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The Ohio Senate

Testimony on Substitute House Bill 110 – State Budget
(House Provision Allowing End of Printed Phone Directories)


Larry Sauer (Deputy Director), Office of the Ohio Consumers’ Counsel
Susan Jagers (Director), Ohio Poverty Law Center
Michael Walters (Attorney), Pro Seniors, Inc.

May 5, 2021

Hello Chair Schaffer, Vice Chair Wilson, Ranking Member Craig and Members of the Committee. We hope you and your colleagues are well. Thank you for the opportunity to testify.

We ask that the Senate remove from Sub. House Bill 110 certain anti-consumer language inserted (apparently with AT&T and/or phone industry support) at the end of the process in the House of Representatives. Unfortunately, the language overturns a PUCO decision that, in a compromise of competing interests, last year protected basic landline telephone consumers from a similar proposal by AT&T to end printed phone directories. AT&T apparently does not like the PUCO’s decision which adopted some of our and others’ recommendations.

The House provision would allow telephone companies to deny basic telephone consumers a printed telephone directory. The language is on lines 50880 - 50887 in the House-passed bill. LSC describes this purpose on pages 333-334 of its Bill Analysis dated April 23, 2021.

Attached is an LSC amendment (SC2251). Respectfully, we ask that you use the amendment to remove the language from the House-passed bill and to protect consumers.

This phone issue has no connection to the state budget. Further, we are not aware of House testimony by phone companies to support or justify it in the public domain. Given its late addition to the House bill, there was not time for us to learn of it and testify against it in the House.

For context, we are: the Office of the Ohio Consumers’ Counsel, the statutory representative of millions of Ohio residential utility consumers; the Ohio Poverty Law Center, which works to reduce poverty and increase justice by protecting the legal rights of Ohioans living in poverty; and Pro Seniors, Inc., which is a non-profit legal service provider in Cincinnati that works to expand economic opportunities and improve the quality of life for senior residents of Ohio.

The printed telephone directory is an important resource to make available to basic landline phone service consumers. It includes residential and commercial customers’ telephone numbers. And it also provides consumers with emergency numbers including 9-1-1, the local police and fire departments, the county sheriff, the Ohio relay service, operator service and directory assistance.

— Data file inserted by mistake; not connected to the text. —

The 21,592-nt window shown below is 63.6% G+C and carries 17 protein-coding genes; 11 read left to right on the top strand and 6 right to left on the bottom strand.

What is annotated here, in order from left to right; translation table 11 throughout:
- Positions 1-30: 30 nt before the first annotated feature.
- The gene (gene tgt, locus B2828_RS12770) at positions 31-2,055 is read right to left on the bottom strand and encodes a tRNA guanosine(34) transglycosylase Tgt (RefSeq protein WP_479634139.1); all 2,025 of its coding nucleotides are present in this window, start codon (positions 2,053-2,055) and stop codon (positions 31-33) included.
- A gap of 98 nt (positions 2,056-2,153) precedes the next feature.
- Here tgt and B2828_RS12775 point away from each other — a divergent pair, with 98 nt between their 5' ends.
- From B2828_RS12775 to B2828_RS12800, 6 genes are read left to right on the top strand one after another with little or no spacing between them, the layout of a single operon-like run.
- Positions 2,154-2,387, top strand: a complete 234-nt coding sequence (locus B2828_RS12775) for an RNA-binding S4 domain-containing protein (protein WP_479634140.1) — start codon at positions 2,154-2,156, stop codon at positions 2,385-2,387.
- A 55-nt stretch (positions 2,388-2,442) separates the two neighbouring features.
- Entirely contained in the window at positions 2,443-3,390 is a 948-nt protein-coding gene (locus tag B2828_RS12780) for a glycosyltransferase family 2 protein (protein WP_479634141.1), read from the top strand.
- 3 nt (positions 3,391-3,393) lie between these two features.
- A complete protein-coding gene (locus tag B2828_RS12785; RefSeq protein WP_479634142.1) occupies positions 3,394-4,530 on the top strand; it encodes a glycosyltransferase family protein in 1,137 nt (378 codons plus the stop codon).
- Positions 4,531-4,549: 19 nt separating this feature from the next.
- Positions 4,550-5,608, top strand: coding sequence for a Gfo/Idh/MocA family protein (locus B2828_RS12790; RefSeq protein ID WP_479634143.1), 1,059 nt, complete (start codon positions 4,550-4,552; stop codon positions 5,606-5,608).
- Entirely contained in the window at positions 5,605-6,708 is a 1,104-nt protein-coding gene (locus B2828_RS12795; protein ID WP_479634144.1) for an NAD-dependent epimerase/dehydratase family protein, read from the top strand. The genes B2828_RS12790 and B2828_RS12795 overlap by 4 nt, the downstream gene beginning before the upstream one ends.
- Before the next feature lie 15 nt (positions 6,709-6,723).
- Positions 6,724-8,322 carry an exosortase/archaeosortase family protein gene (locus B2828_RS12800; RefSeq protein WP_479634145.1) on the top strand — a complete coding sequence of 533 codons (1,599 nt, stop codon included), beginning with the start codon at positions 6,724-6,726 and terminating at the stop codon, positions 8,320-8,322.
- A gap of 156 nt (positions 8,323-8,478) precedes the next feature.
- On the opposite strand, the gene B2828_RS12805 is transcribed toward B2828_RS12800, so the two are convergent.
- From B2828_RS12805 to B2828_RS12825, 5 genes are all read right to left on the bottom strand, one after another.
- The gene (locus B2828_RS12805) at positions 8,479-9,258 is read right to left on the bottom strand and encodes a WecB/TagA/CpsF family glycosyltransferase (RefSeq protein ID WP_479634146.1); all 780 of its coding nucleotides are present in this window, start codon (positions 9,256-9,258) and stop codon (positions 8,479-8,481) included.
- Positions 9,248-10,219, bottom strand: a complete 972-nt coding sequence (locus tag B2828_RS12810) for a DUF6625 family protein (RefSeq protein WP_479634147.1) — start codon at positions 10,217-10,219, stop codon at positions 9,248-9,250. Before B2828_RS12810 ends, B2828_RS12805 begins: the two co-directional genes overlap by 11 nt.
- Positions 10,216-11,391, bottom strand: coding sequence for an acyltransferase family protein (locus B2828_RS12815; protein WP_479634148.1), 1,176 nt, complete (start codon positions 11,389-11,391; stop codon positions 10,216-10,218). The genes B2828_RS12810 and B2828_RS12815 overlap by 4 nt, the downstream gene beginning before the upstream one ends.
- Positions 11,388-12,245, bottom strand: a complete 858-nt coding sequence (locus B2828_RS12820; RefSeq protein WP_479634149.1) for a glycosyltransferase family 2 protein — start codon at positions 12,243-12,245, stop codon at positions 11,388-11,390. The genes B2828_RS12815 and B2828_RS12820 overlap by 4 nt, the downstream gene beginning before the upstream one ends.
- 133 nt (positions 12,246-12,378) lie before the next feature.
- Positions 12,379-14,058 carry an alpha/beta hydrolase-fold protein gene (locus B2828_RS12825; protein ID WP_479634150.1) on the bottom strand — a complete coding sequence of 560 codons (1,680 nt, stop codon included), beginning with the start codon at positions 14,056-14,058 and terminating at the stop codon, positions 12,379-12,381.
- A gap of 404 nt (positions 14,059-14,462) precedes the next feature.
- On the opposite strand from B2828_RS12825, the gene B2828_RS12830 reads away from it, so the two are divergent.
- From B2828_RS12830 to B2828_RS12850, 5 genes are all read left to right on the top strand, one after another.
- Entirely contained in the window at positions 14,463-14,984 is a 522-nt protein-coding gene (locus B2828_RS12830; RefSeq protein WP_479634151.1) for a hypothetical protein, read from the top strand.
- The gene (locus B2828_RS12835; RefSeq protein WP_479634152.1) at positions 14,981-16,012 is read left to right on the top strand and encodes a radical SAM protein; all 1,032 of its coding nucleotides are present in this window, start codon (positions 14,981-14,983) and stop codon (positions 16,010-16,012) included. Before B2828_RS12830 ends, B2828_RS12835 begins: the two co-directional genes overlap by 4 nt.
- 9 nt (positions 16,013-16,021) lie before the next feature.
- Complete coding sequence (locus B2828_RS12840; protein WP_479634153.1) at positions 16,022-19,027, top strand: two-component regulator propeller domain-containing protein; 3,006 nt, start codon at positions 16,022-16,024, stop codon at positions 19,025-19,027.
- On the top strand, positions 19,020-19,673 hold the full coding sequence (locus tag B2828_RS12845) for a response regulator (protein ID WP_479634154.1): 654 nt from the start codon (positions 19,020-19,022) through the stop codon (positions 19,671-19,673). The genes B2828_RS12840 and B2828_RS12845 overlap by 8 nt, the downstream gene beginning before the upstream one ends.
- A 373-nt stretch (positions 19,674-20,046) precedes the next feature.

In its ruling in Case 20-1139,1 the PUCO reached a compromise decision that generally agreed with the advocacy of the consumer groups. The ruling is attached. The PUCO concluded that AT&T failed to demonstrate that customers have a reasonable alternative source for directory information. The PUCO found that online alternatives are not viable substitutes for the printed physical directory.2 The PUCO also noted that AT&T’s proposal for use of the toll-free number (1- 800-FREE411) for directory assistance is not a comparable alternative to the residential directory (White Pages) due to the additional time required to listen to advertising prior to receiving the desired listing.3 We note that many Ohio consumers, including consumers in rural areas, may lack broadband service to use for online directory service.

The PUCO ordered that, for AT&T to be granted the waiver, AT&T would have to provide basic telephone customers with local directory assistance that does not contain advertising and that consumers can access from their landline phone at no charge. Notably, AT&T apparently declined to offer that option to consumers. And thus AT&T’s obligation to provide consumers with printed directories will continue at no cost for consumers.

But the House provision now would allow AT&T an end-run around the PUCO’s compromise decision. And that would be bad for the consumers that the PUCO protected.

We note that, in December 2018, AT&T and the phone companies benefited from legislation when they obtained broad authority in House Bill 402 for raising consumers’ phone bills. AT&T partly defended that legislation (in its December 6, 2018 Senate testimony) by noting that service quality standards would be preserved for consumers. AT&T (Jon Kelly) testified (on page 4 of their Senate testimony) that: “In an important concession made by the industry in the House, the language that would have repealed the service quality standards for BLES was removed.”

In fact, service quality for consumers is served by the availability of printed phone directories. AT&T, having obtained its desired price-increase discretion over consumer opposition in H.B. 402, should not now be allowed to follow up with legislation that also impairs service quality by denying phone directories for basic service consumers.

Respectfully, the Senate should reject any effort by AT&T (and by other telephone companies) to use the unrelated budget bill to overturn the PUCO’s compromise ruling on this consumer issue. The issue was vetted at the PUCO in a process that included AT&T and consumer advocates from around Ohio. We urge the Committee to remove this anti-consumer provision from the budget bill where the issue does not even belong.

That concludes our testimony. Thank you for your consideration.

1 PUCO Case 20-1139-TP-WVR, Entry (October 7, 2020).

2 Entry at 5-6.

3 Id.